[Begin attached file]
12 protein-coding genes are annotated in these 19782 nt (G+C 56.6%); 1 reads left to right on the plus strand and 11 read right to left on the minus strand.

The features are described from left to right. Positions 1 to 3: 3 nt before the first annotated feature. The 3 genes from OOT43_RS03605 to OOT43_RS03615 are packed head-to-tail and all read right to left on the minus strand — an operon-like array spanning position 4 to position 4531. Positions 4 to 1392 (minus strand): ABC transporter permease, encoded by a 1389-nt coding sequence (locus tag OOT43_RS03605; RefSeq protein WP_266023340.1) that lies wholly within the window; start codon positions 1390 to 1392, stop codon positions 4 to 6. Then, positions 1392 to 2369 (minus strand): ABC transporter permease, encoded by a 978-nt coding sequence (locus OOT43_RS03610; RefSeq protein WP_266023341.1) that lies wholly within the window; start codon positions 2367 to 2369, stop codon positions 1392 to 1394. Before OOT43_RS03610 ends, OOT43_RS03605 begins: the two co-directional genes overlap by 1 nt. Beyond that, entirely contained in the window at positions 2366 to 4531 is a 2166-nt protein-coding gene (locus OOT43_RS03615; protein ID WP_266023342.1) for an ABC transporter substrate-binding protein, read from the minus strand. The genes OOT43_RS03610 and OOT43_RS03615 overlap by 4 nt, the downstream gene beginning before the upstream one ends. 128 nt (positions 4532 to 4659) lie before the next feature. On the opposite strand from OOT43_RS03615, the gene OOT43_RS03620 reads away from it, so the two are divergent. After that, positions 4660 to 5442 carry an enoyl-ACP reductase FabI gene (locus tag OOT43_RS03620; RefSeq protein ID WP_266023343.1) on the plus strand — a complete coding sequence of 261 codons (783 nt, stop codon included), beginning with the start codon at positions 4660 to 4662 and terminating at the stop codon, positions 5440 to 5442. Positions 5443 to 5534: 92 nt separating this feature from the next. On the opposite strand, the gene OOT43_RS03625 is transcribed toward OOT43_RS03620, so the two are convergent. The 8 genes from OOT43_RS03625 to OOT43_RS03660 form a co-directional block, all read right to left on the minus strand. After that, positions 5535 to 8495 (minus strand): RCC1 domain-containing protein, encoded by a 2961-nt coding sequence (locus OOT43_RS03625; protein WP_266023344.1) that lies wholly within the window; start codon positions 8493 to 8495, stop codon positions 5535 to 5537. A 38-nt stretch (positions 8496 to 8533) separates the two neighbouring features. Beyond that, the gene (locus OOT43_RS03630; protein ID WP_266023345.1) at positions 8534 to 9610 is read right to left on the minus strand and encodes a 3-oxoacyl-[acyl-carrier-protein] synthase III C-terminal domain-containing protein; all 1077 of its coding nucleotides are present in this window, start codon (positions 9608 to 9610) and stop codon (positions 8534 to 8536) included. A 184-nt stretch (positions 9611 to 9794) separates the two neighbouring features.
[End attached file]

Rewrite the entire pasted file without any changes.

12 protein-coding genes are annotated in these 19782 nt (G+C 56.6%); 1 reads left to right on the plus strand and 11 read right to left on the minus strand.

The features are described from left to right. Positions 1 to 3: 3 nt before the first annotated feature. The 3 genes from OOT43_RS03605 to OOT43_RS03615 are packed head-to-tail and all read right to left on the minus strand — an operon-like array spanning position 4 to position 4531. Positions 4 to 1392 (minus strand): ABC transporter permease, encoded by a 1389-nt coding sequence (locus tag OOT43_RS03605; RefSeq protein WP_266023340.1) that lies wholly within the window; start codon positions 1390 to 1392, stop codon positions 4 to 6. Then, positions 1392 to 2369 (minus strand): ABC transporter permease, encoded by a 978-nt coding sequence (locus OOT43_RS03610; RefSeq protein WP_266023341.1) that lies wholly within the window; start codon positions 2367 to 2369, stop codon positions 1392 to 1394. Before OOT43_RS03610 ends, OOT43_RS03605 begins: the two co-directional genes overlap by 1 nt. Beyond that, entirely contained in the window at positions 2366 to 4531 is a 2166-nt protein-coding gene (locus OOT43_RS03615; protein ID WP_266023342.1) for an ABC transporter substrate-binding protein, read from the minus strand. The genes OOT43_RS03610 and OOT43_RS03615 overlap by 4 nt, the downstream gene beginning before the upstream one ends. 128 nt (positions 4532 to 4659) lie before the next feature. On the opposite strand from OOT43_RS03615, the gene OOT43_RS03620 reads away from it, so the two are divergent. After that, positions 4660 to 5442 carry an enoyl-ACP reductase FabI gene (locus tag OOT43_RS03620; RefSeq protein ID WP_266023343.1) on the plus strand — a complete coding sequence of 261 codons (783 nt, stop codon included), beginning with the start codon at positions 4660 to 4662 and terminating at the stop codon, positions 5440 to 5442. Positions 5443 to 5534: 92 nt separating this feature from the next. On the opposite strand, the gene OOT43_RS03625 is transcribed toward OOT43_RS03620, so the two are convergent. The 8 genes from OOT43_RS03625 to OOT43_RS03660 form a co-directional block, all read right to left on the minus strand. After that, positions 5535 to 8495 (minus strand): RCC1 domain-containing protein, encoded by a 2961-nt coding sequence (locus OOT43_RS03625; protein WP_266023344.1) that lies wholly within the window; start codon positions 8493 to 8495, stop codon positions 5535 to 5537. A 38-nt stretch (positions 8496 to 8533) separates the two neighbouring features. Beyond that, the gene (locus OOT43_RS03630; protein ID WP_266023345.1) at positions 8534 to 9610 is read right to left on the minus strand and encodes a 3-oxoacyl-[acyl-carrier-protein] synthase III C-terminal domain-containing protein; all 1077 of its coding nucleotides are present in this window, start codon (positions 9608 to 9610) and stop codon (positions 8534 to 8536) included. A 184-nt stretch (positions 9611 to 9794) separates the two neighbouring features.